Teacher resources and professional development across the curriculum

Teacher professional development and classroom resources across the curriculum

Physical Science: Session 6

Session 6. Rising and Sinking

Learning Goals

During this session you will have an opportunity to build understandings of the following concepts:

Hot air balloon.
• The volume of fluid displaced is equal to the volume of the immersed object.
• Archimedes’ principle states that the buoyant force on an object is equal to the weight of fluid displaced.
• Rising or sinking depends on the outcome of the battle between two forces: weight and buoyant force.
• Water is an “anomaly” because the shape and arrangement of its molecules make it less dense in its solid form than in its liquid form.

Video Overview

Why does a hot air balloon rise into the sky? Why does ice rise in water when a lump of solid wax will sink in a jar full of melted wax? In this session, we’ll generalize the model we’ve developed about what rises and what sinks, using the idea of balance of forces.

Video Outline

We begin this session by continuing to connect the ideas of buoyant force, pressure, and density. Hot air balloons provide a wonderful example of a fluid rising in a fluid, but why does the air have to be “hot”?

We revisit the Science Studio swimming pool where children are comparing the weight of objects in and out of the water. What principle might account for the consistent weight differences that they are measuring? “Archimedes’ principle” is the standard answer often given, but what does this really mean? Our hosts introduce a model called the “watery ghost” to help us understand this idea.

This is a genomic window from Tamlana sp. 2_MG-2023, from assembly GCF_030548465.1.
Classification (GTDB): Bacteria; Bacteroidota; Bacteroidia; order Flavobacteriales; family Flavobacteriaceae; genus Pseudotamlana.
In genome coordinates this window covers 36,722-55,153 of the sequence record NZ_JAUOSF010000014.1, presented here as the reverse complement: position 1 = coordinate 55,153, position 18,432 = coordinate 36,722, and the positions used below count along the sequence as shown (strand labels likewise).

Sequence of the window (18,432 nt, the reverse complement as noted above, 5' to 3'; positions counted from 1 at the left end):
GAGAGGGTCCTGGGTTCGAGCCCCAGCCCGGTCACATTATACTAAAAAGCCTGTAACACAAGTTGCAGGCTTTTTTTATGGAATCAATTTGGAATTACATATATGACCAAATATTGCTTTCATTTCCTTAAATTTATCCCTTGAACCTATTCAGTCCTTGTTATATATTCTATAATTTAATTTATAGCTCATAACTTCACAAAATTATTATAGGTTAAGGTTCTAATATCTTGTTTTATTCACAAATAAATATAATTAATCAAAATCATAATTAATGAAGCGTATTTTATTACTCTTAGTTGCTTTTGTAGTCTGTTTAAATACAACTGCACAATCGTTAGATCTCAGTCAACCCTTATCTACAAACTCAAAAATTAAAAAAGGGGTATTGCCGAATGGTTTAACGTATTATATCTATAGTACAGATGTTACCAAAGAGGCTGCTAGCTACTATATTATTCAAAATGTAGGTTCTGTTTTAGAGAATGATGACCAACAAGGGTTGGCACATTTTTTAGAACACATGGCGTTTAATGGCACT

We then look more closely at the “special case” of floating and hear from yacht designer, Halsey Herreshoff, who shows us that boat builders take the balance of forces into account when determining the size and shape of their designs.

We visit the Young Achievers Science and Mathematics Pilot School in Boston, Massachusetts, where Monique Brinson’s third graders try their hands at designing reliable “sinkers” out of aluminum foil and clay. Then back in the Science Studio, a fourth grader compares the ability of two liquids of different densities to “hold up” different-sized pieces of a wax candle.

Joe Reilly’s first graders at the Lincoln School in Brookline, Massachusetts, get us thinking about objects “floating” in air with a parachute-making activity that segues nicely back to the Science Studio, where we ask a third grader their ideas about why some balloons rise and others sink.

The session ends with a look at how the shape of water molecules accounts for the geometry of snowflakes and for the “water anomaly” that allows ice to float in water (while other solids sink in their own liquid state).